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Ask Adam: What Does a $250K Income Buy You in Arlington?

This periodic sponsored Q&A column is written by Adam Gallegos of Arlington-based real estate firm Arbour Realty. Please submit follow-up questions in the comments section or via email.

Question: A certain politician has been using $250,000 in income as the benchmark for rich families in America.  In an expensive area like Arlington, I’m wondering how much home an income like this can afford you? 

That’s an interesting question. I don’t want to touch the political aspect of it with a 10 foot pole, but I’ll do my best to describe what a typical family could purchase with that income.

It is a good idea to start with a debt-to-income ratio. In an area like Arlington where the cost of living is nearly 50% higher than the national average, I think we should use a conservative debt-to-income ratio of 28%. Meaning that your total debt will not exceed 28% of your gross income.

(In this case, “debt” refers to obligations including mortgage, car loans, child support and alimony, credit card bills, student loans and association fees.)

In order to calculate how much house they can afford, we need to make some assumptions:

  • They have $1,750 a month in car loans, credit card bills and student loans.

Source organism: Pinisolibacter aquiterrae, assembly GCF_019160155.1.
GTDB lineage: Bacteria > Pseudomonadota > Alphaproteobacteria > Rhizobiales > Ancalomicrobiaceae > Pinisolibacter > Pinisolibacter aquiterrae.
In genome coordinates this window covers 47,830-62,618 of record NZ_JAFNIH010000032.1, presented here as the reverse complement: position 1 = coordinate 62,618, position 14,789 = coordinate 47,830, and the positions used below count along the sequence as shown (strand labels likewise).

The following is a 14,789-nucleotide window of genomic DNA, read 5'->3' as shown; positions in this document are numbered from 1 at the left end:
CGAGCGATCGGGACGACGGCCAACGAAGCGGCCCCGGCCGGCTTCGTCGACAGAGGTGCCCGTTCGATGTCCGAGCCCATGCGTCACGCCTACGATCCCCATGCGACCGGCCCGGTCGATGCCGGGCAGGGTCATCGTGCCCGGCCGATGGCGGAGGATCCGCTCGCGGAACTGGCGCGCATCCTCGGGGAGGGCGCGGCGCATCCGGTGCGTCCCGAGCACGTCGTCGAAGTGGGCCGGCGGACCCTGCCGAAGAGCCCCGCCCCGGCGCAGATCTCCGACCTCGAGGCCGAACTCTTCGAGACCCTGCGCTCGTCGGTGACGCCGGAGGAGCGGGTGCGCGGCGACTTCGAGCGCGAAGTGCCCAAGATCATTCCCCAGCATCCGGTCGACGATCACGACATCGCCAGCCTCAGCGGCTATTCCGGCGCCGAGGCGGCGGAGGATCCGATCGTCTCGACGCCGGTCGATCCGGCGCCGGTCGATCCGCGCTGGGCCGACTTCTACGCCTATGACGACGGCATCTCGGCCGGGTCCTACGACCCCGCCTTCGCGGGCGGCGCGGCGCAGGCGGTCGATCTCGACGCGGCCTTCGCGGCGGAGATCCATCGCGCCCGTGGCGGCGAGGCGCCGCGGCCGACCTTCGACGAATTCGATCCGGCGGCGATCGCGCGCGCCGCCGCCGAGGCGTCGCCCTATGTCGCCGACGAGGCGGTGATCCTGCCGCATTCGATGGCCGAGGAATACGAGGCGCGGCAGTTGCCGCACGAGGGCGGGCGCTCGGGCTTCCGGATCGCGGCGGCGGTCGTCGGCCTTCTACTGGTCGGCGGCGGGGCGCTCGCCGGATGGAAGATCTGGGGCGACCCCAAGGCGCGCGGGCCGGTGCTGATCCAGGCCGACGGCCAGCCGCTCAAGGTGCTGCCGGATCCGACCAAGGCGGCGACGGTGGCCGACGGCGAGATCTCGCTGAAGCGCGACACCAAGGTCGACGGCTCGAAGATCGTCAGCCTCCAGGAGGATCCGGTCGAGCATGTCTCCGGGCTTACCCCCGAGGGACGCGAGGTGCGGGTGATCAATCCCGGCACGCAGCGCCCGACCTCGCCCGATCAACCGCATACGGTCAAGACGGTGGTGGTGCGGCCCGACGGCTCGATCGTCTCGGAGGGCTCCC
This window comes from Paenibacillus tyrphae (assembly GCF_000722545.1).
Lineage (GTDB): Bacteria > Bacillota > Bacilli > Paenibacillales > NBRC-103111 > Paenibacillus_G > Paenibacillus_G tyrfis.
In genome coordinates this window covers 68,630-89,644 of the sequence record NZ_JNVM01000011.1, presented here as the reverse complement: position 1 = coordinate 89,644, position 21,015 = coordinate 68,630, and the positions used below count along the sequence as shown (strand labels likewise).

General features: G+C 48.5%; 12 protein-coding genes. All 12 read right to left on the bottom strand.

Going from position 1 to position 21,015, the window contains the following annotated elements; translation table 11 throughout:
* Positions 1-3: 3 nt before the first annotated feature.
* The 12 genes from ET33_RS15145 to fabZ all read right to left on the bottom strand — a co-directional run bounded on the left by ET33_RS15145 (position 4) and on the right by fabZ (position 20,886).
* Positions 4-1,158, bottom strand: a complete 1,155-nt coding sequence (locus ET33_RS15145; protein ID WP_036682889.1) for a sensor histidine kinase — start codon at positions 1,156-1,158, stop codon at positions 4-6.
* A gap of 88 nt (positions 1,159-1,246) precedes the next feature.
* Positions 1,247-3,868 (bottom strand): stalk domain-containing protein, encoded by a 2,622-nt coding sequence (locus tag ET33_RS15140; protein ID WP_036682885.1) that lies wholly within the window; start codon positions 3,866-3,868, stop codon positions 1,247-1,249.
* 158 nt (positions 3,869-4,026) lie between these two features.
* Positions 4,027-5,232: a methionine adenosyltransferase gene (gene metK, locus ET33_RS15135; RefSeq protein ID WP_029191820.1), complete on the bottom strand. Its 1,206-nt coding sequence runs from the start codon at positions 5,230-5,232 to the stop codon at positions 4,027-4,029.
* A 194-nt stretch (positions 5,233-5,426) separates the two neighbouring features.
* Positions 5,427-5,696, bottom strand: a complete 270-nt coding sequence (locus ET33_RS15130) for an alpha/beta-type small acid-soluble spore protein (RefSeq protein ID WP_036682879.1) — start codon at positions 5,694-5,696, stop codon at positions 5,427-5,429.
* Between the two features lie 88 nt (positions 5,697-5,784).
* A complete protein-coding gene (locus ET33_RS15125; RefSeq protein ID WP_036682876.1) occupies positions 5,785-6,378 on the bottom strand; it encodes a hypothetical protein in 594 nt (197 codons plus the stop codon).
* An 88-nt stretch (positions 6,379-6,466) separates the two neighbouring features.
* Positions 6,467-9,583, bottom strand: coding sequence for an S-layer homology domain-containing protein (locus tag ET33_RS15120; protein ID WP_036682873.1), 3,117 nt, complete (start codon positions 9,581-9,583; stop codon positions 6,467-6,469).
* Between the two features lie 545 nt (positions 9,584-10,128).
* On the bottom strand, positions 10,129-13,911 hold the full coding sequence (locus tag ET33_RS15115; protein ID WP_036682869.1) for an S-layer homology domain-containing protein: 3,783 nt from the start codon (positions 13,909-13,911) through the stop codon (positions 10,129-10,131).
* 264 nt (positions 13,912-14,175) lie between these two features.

• They want a house and many houses in Arlington are not part of a home owners association (HOA). It is safe to assume they will not have any HOA fees.
  • They have saved up enough money for a 20% down-payment so we don’t need to worry about private mortgage insurance (PMI).
  • Their interest rate is 4% on a 30 year fixed rate mortgage.

According to the online calculator I used, they will qualify for a mortgage of $705,258. If they are putting 20% down, they should be able to purchase a home up to $846,310.

At the time I am writing this, there are 15 houses available in Arlington with at least 3 bedrooms and 2 baths, within the $750,000 to $850,000 price range.

Again, this is a conservative example for a fictitious loan program. There are financing alternatives that offer different interest rates, terms and down payment options that could allow such a family to purchase a more expensive home. If you have questions about what you could qualify for, it’s best to discuss your specific situation and preferences with someone who can address your individual situation.

The views and opinions expressed in the column are those of the author and do not necessarily reflect the views of ARLnow.com.

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